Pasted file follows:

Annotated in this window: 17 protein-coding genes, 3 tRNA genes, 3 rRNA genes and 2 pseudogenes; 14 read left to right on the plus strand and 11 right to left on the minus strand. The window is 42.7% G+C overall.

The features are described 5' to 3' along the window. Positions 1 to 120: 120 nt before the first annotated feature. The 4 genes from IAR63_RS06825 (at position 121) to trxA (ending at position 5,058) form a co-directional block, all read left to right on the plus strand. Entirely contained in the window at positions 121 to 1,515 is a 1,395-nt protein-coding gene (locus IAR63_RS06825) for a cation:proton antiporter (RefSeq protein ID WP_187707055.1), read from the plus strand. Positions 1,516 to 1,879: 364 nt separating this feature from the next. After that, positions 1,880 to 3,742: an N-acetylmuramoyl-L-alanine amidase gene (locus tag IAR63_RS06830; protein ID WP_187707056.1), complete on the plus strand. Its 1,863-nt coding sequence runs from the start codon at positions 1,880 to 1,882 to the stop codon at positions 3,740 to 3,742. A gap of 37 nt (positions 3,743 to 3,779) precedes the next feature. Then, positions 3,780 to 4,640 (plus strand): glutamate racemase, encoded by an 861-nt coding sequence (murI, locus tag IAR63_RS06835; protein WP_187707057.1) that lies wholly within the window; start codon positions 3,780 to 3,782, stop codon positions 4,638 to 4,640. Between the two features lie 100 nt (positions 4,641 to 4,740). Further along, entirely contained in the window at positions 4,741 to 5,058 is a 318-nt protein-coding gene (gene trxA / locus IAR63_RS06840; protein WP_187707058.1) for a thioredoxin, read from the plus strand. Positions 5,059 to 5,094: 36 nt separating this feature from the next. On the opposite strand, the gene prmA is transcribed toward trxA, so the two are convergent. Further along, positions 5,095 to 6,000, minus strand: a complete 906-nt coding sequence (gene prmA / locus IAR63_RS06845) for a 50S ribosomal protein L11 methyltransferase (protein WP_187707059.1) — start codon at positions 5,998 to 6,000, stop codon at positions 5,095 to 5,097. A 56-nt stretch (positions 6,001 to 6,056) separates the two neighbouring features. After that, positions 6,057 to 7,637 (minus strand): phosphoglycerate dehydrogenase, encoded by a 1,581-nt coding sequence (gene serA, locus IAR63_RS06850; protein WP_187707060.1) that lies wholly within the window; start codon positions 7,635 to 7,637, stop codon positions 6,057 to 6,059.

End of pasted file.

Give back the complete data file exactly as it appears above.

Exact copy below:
Annotated in this window: 17 protein-coding genes, 3 tRNA genes, 3 rRNA genes and 2 pseudogenes; 14 read left to right on the plus strand and 11 right to left on the minus strand. The window is 42.7% G+C overall.

The features are described 5' to 3' along the window. Positions 1 to 120: 120 nt before the first annotated feature. The 4 genes from IAR63_RS06825 (at position 121) to trxA (ending at position 5,058) form a co-directional block, all read left to right on the plus strand. Entirely contained in the window at positions 121 to 1,515 is a 1,395-nt protein-coding gene (locus IAR63_RS06825) for a cation:proton antiporter (RefSeq protein ID WP_187707055.1), read from the plus strand. Positions 1,516 to 1,879: 364 nt separating this feature from the next. After that, positions 1,880 to 3,742: an N-acetylmuramoyl-L-alanine amidase gene (locus tag IAR63_RS06830; protein ID WP_187707056.1), complete on the plus strand. Its 1,863-nt coding sequence runs from the start codon at positions 1,880 to 1,882 to the stop codon at positions 3,740 to 3,742. A gap of 37 nt (positions 3,743 to 3,779) precedes the next feature. Then, positions 3,780 to 4,640 (plus strand): glutamate racemase, encoded by an 861-nt coding sequence (murI, locus tag IAR63_RS06835; protein WP_187707057.1) that lies wholly within the window; start codon positions 3,780 to 3,782, stop codon positions 4,638 to 4,640. Between the two features lie 100 nt (positions 4,641 to 4,740). Further along, entirely contained in the window at positions 4,741 to 5,058 is a 318-nt protein-coding gene (gene trxA / locus IAR63_RS06840; protein WP_187707058.1) for a thioredoxin, read from the plus strand. Positions 5,059 to 5,094: 36 nt separating this feature from the next. On the opposite strand, the gene prmA is transcribed toward trxA, so the two are convergent. Further along, positions 5,095 to 6,000, minus strand: a complete 906-nt coding sequence (gene prmA / locus IAR63_RS06845) for a 50S ribosomal protein L11 methyltransferase (protein WP_187707059.1) — start codon at positions 5,998 to 6,000, stop codon at positions 5,095 to 5,097. A 56-nt stretch (positions 6,001 to 6,056) separates the two neighbouring features. After that, positions 6,057 to 7,637 (minus strand): phosphoglycerate dehydrogenase, encoded by a 1,581-nt coding sequence (gene serA, locus IAR63_RS06850; protein WP_187707060.1) that lies wholly within the window; start codon positions 7,635 to 7,637, stop codon positions 6,057 to 6,059.